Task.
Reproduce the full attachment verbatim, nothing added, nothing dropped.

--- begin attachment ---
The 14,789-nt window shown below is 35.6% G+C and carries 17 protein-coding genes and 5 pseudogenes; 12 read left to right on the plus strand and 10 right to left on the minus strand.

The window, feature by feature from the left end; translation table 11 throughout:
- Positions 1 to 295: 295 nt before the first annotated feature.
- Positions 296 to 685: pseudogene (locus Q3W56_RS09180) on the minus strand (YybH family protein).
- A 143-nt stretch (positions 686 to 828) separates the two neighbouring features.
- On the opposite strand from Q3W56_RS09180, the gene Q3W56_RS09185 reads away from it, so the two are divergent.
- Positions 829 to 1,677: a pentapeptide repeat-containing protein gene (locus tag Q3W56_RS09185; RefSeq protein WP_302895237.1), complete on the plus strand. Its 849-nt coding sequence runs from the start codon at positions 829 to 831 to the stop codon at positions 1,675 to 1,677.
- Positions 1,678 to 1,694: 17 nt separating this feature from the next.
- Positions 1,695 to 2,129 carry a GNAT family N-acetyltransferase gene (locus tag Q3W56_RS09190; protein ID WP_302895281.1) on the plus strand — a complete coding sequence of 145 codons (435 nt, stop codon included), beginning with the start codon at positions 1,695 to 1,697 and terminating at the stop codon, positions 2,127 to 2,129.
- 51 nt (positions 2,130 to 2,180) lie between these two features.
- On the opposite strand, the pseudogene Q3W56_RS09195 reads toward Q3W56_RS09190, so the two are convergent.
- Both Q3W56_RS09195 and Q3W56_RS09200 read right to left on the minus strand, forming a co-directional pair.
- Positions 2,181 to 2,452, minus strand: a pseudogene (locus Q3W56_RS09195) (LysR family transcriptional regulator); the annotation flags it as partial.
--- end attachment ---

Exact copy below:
The 14,789-nt window shown below is 35.6% G+C and carries 17 protein-coding genes and 5 pseudogenes; 12 read left to right on the plus strand and 10 right to left on the minus strand.

The window, feature by feature from the left end; translation table 11 throughout:
- Positions 1 to 295: 295 nt before the first annotated feature.
- Positions 296 to 685: pseudogene (locus Q3W56_RS09180) on the minus strand (YybH family protein).
- A 143-nt stretch (positions 686 to 828) separates the two neighbouring features.
- On the opposite strand from Q3W56_RS09180, the gene Q3W56_RS09185 reads away from it, so the two are divergent.
- Positions 829 to 1,677: a pentapeptide repeat-containing protein gene (locus tag Q3W56_RS09185; RefSeq protein WP_302895237.1), complete on the plus strand. Its 849-nt coding sequence runs from the start codon at positions 829 to 831 to the stop codon at positions 1,675 to 1,677.
- Positions 1,678 to 1,694: 17 nt separating this feature from the next.
- Positions 1,695 to 2,129 carry a GNAT family N-acetyltransferase gene (locus tag Q3W56_RS09190; protein ID WP_302895281.1) on the plus strand — a complete coding sequence of 145 codons (435 nt, stop codon included), beginning with the start codon at positions 1,695 to 1,697 and terminating at the stop codon, positions 2,127 to 2,129.
- 51 nt (positions 2,130 to 2,180) lie between these two features.
- On the opposite strand, the pseudogene Q3W56_RS09195 reads toward Q3W56_RS09190, so the two are convergent.
- Both Q3W56_RS09195 and Q3W56_RS09200 read right to left on the minus strand, forming a co-directional pair.
- Positions 2,181 to 2,452, minus strand: a pseudogene (locus Q3W56_RS09195) (LysR family transcriptional regulator); the annotation flags it as partial.